It is worth bearing in mind that a lot of people get on with other things while they are on hold (for example, putting the phone on loudspeaker and browsing the internet), and would much prefer to hear music until they get through to an agent. Especially as every repetition of the message will draw them away from their activity, hopeful that their call has finally been answered, only to find out that they are still on hold.
It isn’t difficult to see how multiple experiences of this, especially in rapid succession, will irritate your customer and increase the chance of the call being abandoned.
If your technology allows it, it is worth experimenting with the length of your message intervals. You could initially adjust the settings so that the first repetition comes in 1 minute after your welcome message, and then add an additional minute onto the interval time for each subsequent repetition. For example, after 1 minute, after 2 minutes, after 4 minutes and so on.
- First automated message
- 1 minute of on-hold music
- Second automated message
- 2 minutes of on-hold music
- Third automated message
- 4 minutes of on-hold music
- Fourth automated message
Through a series of gradual changes, between which you continue to plot your Call Abandon Curves, you should eventually determine the optimum length of your message intervals.
Try altering your on-hold music
Research has shown that 71% of customers like to listen to music while they are on hold. Yet your choice of music could be causing your customers to hang up the phone a lot sooner than you want them to.
Your Call Abandon Curve should help you to identify if your on-hold music is causing a problem, especially if your steepest drop-off point occurs immediately after the music kicks in.
However, a quick trawl through social media sites (such a Twitter) should also help you to establish what your customers think of your on-hold music.
Here are two examples of what you may find:
Ben Nimmo @benjaminJnimmo
ABBA, Bon Jovi, Queen, Blink 182, Michael Jackson, and a lot more ABBA. Just a taste of the Ikea hold music #onhold
Trevor Joyeux @islandertj
The groovy jazz music that these people are playing is putting me to sleep. #onhold
If you find tweets similar to the latter, especially in great numbers, something is clearly wrong with your on-hold music. Yet finding neither can also be a cause for concern, as this is an indication that your customers are indifferent to their experience. Both scenarios are likely to be having a negative impact on your call-abandon times.
If you find that your on-hold music is in need of a re-vamp, check out the following articles to make sure you get it right second time around:
Allow your customers to opt for a call-back from your agents
Giving your customers the option to request a call-back can also reduce your call abandon times. This is because call-backs enable your customer to be removed from the immediate call-waiting list, and therefore from your statistics, without the risk of you losing their custom.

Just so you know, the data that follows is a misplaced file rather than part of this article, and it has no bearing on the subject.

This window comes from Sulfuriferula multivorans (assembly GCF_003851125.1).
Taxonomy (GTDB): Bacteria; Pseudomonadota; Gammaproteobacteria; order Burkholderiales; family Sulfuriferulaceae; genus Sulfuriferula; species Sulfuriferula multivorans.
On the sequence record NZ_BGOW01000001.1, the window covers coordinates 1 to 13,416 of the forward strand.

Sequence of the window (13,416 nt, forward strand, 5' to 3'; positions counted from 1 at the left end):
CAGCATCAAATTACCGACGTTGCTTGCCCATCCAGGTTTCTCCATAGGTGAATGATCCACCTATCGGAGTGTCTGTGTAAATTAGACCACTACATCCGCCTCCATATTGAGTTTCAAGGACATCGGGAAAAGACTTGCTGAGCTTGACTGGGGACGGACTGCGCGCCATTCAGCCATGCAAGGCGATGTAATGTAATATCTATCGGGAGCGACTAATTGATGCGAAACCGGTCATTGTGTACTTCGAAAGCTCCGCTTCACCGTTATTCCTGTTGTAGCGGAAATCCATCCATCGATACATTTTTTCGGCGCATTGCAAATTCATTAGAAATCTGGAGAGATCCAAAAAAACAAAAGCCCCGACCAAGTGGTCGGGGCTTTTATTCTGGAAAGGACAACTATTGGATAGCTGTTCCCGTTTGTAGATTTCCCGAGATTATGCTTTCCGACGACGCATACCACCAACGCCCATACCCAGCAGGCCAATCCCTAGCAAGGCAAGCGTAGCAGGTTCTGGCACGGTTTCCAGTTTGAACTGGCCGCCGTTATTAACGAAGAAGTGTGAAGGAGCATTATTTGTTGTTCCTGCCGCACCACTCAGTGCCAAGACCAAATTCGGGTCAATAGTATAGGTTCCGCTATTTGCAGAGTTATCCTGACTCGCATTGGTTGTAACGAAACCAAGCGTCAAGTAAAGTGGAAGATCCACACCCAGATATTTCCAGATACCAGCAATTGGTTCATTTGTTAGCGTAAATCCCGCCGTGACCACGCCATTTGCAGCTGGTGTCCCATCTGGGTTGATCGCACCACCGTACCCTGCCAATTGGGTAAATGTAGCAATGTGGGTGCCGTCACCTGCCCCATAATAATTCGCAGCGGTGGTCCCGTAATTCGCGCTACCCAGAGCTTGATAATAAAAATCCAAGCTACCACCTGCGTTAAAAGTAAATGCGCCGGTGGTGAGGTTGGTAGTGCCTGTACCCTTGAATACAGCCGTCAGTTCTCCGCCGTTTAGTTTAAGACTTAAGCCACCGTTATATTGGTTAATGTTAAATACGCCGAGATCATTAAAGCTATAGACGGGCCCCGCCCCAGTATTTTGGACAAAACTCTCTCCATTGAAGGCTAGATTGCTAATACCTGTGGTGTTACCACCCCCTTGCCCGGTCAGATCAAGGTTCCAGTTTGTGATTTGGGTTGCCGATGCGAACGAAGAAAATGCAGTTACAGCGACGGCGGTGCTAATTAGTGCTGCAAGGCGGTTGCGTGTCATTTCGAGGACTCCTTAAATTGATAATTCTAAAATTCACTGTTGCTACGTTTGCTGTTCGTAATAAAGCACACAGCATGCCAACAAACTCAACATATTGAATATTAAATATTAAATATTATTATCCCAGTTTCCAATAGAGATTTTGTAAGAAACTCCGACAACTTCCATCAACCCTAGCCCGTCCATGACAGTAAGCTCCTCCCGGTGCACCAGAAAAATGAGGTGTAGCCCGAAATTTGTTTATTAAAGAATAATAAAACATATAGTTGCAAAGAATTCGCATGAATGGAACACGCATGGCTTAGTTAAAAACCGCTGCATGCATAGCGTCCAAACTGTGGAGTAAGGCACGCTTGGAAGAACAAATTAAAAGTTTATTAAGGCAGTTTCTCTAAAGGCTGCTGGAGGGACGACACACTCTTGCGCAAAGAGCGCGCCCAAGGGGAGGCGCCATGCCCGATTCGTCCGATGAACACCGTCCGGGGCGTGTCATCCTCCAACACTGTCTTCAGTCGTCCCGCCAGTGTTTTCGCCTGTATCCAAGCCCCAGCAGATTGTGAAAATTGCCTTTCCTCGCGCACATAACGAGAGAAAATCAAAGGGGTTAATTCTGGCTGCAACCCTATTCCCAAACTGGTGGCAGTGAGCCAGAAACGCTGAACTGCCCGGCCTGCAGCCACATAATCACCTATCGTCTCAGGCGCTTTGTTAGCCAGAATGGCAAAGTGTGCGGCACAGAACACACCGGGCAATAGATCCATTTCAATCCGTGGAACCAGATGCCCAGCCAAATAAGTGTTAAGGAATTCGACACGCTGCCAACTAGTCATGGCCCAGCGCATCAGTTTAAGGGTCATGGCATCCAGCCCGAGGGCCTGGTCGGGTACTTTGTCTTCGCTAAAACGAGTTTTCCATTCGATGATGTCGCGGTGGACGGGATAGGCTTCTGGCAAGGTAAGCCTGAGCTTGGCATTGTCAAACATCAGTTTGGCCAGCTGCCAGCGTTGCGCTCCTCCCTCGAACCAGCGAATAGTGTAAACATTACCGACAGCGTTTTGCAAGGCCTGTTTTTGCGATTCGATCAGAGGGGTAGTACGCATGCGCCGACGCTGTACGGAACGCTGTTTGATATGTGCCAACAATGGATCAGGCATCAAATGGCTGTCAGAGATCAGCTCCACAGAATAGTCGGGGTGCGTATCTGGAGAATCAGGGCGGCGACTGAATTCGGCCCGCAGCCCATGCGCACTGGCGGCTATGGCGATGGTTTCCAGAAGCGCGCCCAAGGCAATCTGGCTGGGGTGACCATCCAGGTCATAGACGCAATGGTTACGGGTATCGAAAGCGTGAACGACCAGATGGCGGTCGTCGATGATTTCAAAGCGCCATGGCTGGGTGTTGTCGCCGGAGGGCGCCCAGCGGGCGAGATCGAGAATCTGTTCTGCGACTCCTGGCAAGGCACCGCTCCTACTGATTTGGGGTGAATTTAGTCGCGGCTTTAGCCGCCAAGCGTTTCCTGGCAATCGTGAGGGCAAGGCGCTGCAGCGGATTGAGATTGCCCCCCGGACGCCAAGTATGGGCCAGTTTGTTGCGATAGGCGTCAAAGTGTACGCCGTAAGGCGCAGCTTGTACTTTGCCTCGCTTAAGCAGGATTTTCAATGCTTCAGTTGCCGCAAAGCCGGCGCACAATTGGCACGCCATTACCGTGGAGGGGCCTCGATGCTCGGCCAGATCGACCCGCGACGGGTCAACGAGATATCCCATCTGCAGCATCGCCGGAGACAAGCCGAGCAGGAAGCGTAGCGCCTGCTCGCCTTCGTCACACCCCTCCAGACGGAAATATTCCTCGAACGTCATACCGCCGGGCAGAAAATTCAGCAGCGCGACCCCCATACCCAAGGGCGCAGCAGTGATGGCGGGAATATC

You may also find that providing this option improves the public perception of your business, as your customers are spared the frustration of waiting on hold.
This is a popular choice for a lot of businesses, including British Gas, who currently offer this convenient service to their customers.
How does a call-back queue work?
- The customer rings through to your helpline and hears your welcome message.
- After one minute, an automated messaging system gives them the choice of either staying in the queue or receiving a call-back.
- If they choose to receive a call-back, the system asks the customer to confirm which phone number they would like to receive it on.
- The customer confirms their choice of number and hangs up the phone.
- The system then keeps your customer’s place in the queue, moving them through the list at the same rate as if they were on hold.
- The customer’s call-back request arrives at the front of the queue and an agent rings them back.
A number of different companies offer this call-back solution, of which Netcall’s QueueBuster is perhaps the best known example.
Leaving a voicemail message could be a more affordable alternative
If you haven’t got the budget to invest in a call-back solution, you could try asking your customers to leave a voicemail message.
To successfully implement this system, you must make sure that you have the time and resources to ring everyone back within a reasonable time frame.
Call-back isn’t for everyone
While a call-back system can help to reduce your call-waiting times, it is more likely to be effective if your inbound calls come in peaks and troughs; creating quieter periods in which to ring your customers back.
If you are constantly busy, you may never see the benefits of this system and you should probably focus more on your AHT or scheduling to reduce your call abandon times.
The benefits of plotting a Call Abandon Curve
By plotting Call Abandon Curves you can begin to identify the weak points in your call-waiting process, and make targeted efforts to improve the customer experience. Not only this, but it is incredibly easy to do, as you already have access to all of the information you need (your CDRs) to plot and re-plot the graphs as you begin to make changes.
While the proposed alterations are undeniably small, it is important not to underestimate the impact they could have on your business, as every second you gain could be the difference between your customer getting through to an agent and you losing contact with them altogether.
What have you done to reduce your call-abandon rates?